If you ever worried your time in history wouldn’t be remembered, 2016 put you out of your misery. The year will become a metaphor for political surprises, celebrity deaths and the potency of hate.
The Staggers has charted the year’s rise and fall, but we decided to ask politicians for their memories of some of the biggest political shocks it held.
“It set the tone for 2016”
“I couldn’t shave for crying on the morning David Bowie died. It set the tone for what has undoubtedly been the worst year of my life. 2015 was bad enough, but the trajectory we are on does not augur well for 2017.”
Jamie Reed, Labour MP for Copeland
The Brexit vote
“The mood in Hackney was so positive”
“The night of the EU referendum, I continued doing what I had been doing all day, knocking on doors and getting people out to vote. Then I went to the pub with party members. We were quietly confident because the mood in Hackney was so positive. At midnight I was doing an interview for CNN. I came home to bed, but never slept, just lay listening to Radio 4 election coverage. And hour by hour it became clearer that Brexit had won. It was terrible.”
Diane Abbott, shadow Home secretary and Labour MP for Hackney North and Stoke Newington
“When I awoke, I felt sick”
I had a nagging suspicion that we would vote to leave the EU, I told the Ukip MP Douglas Carswell weeks earlier that I thought Leave had won. I watched the results come in alone, more in hope rather than expectation that we would stay in. I knew we were out when the Sunderland result came in, went to sleep and when I awoke to the national result, I felt sick. Two of my young, politically-savvy kids were in tears. I told them not to worry and that we would figure it out. But looking at them my first – and recurring – thought was “I’ll never let you be conscripted…you are never going to war.” The EU came out of the ashes of World War 2, explicitly to ensure that we never repeated that period. The way we collectively ignored this as a country during the Brexit debate is incredible.
I went to sleep but woke up early and thought “Oh f*ck”.
Graham Jones, Labour MP for Hyndburn
The Tory leadership election
“I only found out at Heathrow”
As with many of the big events this year, I was travelling when Michael Gove wielded the family dagger and lodged it firmly between Boris Johnson’s shoulder blades. Some call it a stab in the back, but it was, in truth, more like a broken glass shoved into the face – the sort of thing the young Gove may have had the misfortune to witness in one of the less reputable bars around Aberdeen Harbour. I learned the news shortly after my plane from Orkney landed in Edinburgh Airport. I then had an hour or so to watch the drama unfold.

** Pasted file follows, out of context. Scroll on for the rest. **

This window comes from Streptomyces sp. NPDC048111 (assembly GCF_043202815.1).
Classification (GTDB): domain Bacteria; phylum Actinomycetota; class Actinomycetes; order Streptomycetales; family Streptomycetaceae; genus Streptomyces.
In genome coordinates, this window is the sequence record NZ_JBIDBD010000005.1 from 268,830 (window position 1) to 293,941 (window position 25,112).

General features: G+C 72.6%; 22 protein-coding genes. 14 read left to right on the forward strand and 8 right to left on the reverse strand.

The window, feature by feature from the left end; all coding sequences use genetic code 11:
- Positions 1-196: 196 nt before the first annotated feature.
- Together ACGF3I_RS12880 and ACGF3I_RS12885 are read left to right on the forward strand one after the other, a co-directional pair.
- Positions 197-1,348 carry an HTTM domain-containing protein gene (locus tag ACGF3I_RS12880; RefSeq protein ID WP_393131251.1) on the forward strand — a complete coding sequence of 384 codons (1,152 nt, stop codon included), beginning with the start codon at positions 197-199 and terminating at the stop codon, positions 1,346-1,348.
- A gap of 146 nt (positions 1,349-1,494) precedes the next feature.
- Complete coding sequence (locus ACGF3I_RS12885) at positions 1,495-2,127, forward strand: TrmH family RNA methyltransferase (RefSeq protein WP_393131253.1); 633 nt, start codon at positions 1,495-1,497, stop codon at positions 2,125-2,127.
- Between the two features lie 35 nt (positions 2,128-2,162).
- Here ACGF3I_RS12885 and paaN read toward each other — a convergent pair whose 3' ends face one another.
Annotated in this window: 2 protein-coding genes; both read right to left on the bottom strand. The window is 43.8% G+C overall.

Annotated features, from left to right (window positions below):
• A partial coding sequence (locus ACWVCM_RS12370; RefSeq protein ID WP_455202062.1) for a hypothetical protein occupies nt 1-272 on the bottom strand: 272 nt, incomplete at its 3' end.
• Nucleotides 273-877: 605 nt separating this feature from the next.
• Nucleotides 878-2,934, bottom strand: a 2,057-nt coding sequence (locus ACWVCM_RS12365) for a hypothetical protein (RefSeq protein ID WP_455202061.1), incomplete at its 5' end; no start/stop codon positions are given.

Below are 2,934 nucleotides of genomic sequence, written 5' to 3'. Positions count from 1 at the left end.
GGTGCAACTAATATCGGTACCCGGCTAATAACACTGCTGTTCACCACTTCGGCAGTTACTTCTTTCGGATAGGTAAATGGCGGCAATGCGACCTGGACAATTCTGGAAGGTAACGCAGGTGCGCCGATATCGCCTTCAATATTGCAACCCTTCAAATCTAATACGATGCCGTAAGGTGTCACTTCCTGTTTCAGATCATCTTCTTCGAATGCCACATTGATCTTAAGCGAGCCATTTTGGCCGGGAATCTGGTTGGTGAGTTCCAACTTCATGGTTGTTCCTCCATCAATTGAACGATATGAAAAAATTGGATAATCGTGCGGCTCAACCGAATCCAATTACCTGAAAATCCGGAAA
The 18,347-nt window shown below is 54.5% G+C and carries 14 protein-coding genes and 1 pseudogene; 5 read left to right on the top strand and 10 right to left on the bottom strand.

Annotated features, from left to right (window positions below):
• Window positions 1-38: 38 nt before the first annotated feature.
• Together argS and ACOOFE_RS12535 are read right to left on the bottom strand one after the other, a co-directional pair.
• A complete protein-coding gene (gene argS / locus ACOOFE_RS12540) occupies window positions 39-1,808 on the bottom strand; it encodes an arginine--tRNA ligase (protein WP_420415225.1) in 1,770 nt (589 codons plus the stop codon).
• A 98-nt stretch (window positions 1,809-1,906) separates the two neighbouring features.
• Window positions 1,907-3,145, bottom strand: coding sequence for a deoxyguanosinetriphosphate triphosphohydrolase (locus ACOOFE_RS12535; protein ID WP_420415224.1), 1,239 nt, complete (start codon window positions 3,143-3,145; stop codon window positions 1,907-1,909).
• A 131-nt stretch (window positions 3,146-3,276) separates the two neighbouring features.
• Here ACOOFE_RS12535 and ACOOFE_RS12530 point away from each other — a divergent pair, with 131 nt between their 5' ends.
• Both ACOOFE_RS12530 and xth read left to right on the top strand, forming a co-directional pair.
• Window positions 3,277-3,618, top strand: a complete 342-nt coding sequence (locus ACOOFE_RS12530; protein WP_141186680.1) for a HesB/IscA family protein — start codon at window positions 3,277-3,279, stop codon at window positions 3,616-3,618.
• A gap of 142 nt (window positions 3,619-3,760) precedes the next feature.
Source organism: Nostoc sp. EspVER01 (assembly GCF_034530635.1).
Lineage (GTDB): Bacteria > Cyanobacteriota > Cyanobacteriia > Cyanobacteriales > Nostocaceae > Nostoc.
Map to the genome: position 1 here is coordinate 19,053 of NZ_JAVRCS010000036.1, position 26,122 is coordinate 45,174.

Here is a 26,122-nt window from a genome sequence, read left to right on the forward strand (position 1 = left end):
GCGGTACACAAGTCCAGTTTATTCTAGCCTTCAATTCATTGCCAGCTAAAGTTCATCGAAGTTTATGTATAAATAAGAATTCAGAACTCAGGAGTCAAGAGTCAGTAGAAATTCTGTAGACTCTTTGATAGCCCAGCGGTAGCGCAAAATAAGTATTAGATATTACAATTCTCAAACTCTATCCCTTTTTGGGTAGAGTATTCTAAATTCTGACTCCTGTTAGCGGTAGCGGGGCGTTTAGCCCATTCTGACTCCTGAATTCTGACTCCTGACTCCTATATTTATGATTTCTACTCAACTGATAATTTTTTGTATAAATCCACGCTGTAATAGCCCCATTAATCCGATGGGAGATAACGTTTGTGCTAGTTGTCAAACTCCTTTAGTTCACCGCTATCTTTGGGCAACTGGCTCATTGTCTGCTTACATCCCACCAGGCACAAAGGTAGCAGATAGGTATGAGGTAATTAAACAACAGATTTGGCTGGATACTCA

Boris’s decision later that morning to leave the Conservative leadership race happened while I was airborne for the second leg of my journey to London, and it was only when I arrived at Heathrow that I learned what had happened, and was able to watch his speech withdrawing from the race. At this point, I wondered if it was going to be safe to turn off my phone again in 2016. At the time, I thought his speech was one of the most truly bizarre political acts of the year. Then, a matter of weeks later, Theresa May made him Foreign secretary.
Alistair Carmichael, Liberal Democrat MP for Orkney and Shetland
“I was on the train when I heard Boris had been stabbed in the back. I wasn’t surprised. I laughed. I knew they would do that to each other. Wealthy individuals complicit in a campaign of lies, prepared to gamble with the country’s future do not make for loyal, reliable, honest friends. But nobody I know outside of politics gave a damn – it was seen as rich men’s gossip from a game played by rich men. Sadly, that’s how Gove and Boris see it also.”
President Donald Trump
“There was a sense of bewilderment”
“I campaigned in America for Hillary Clinton, so I had a very personal interest in the US election. I was even there when she got the nomination at the Democratic National Convention – it was a moment filled with so much hope.
“I spent the evening of the election at the US Consulate in Edinburgh, before going home to bed. My partner Louise stayed up to watch the results and broke the bad news to me.
“In the Scottish Parliament in the morning there was a sense of bewilderment. Because the media knew I had spent time in America, there was a lot of demand for interviews.
“It wasn’t until much later in the day, when I stopped working, that it really sank in that Donald Trump had won – and that hope I felt earlier in the year was lost. It probably won’t feel real until we have to watch the inauguration in the New Year.”
Kezia Dugdale, Scottish Labour leader and MSP for the Lothian region
“Like England being beaten”
“I expected a convincing Clinton victory. Getting back to my constituency after midnight, I watched it alone (I’m assuming Twitter doesn’t count…). I went to bed around five knowing Trump had won. It felt like Brexit, plus England being beaten by Germany in the semi-final of Italia 90. My 5-year-old girl woke me around 7am with the words: “Jesus Christ. Donald Trump has won…he’s a sexist racist!” The following days were filled with that hollow feeling of despair.”
“We are not very bright on the left”
“I was a bit surprised but Michael Moore’s devastating line rang around my mind [the film-maker predicted the election would be the biggest ‘”f*ck you” in history]. Small ‘L’ liberals still don’t get why we, the left, lost and furthermore Trump voters are thoroughly, thoroughly enjoying the aftermath too – the spectacle of the left’s anguish, pain, denial and chaos. Trump by his voters’ expectations may well be a success. By lowering the bar of expectation we the left are only helping him (or a similar candidate) with the 2020 US election. We are not very bright on the left.”